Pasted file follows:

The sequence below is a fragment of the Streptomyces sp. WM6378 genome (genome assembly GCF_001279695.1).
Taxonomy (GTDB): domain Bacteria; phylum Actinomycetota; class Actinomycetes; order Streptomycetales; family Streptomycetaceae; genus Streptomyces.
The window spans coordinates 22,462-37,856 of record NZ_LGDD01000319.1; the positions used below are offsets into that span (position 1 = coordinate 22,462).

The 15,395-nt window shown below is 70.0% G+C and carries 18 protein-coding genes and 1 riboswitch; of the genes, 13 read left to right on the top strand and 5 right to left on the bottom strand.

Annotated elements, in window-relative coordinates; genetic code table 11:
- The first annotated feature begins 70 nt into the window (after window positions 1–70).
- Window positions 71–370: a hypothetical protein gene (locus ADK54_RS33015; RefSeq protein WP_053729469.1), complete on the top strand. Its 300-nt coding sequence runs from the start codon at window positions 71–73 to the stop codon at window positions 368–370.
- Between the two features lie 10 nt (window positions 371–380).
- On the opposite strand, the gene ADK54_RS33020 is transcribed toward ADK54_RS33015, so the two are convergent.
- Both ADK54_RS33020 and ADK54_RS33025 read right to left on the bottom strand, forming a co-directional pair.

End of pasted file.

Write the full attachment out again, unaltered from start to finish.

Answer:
The sequence below is a fragment of the Streptomyces sp. WM6378 genome (genome assembly GCF_001279695.1).
Taxonomy (GTDB): domain Bacteria; phylum Actinomycetota; class Actinomycetes; order Streptomycetales; family Streptomycetaceae; genus Streptomyces.
The window spans coordinates 22,462-37,856 of record NZ_LGDD01000319.1; the positions used below are offsets into that span (position 1 = coordinate 22,462).

The 15,395-nt window shown below is 70.0% G+C and carries 18 protein-coding genes and 1 riboswitch; of the genes, 13 read left to right on the top strand and 5 right to left on the bottom strand.

Annotated elements, in window-relative coordinates; genetic code table 11:
- The first annotated feature begins 70 nt into the window (after window positions 1–70).
- Window positions 71–370: a hypothetical protein gene (locus ADK54_RS33015; RefSeq protein WP_053729469.1), complete on the top strand. Its 300-nt coding sequence runs from the start codon at window positions 71–73 to the stop codon at window positions 368–370.
- Between the two features lie 10 nt (window positions 371–380).
- On the opposite strand, the gene ADK54_RS33020 is transcribed toward ADK54_RS33015, so the two are convergent.
- Both ADK54_RS33020 and ADK54_RS33025 read right to left on the bottom strand, forming a co-directional pair.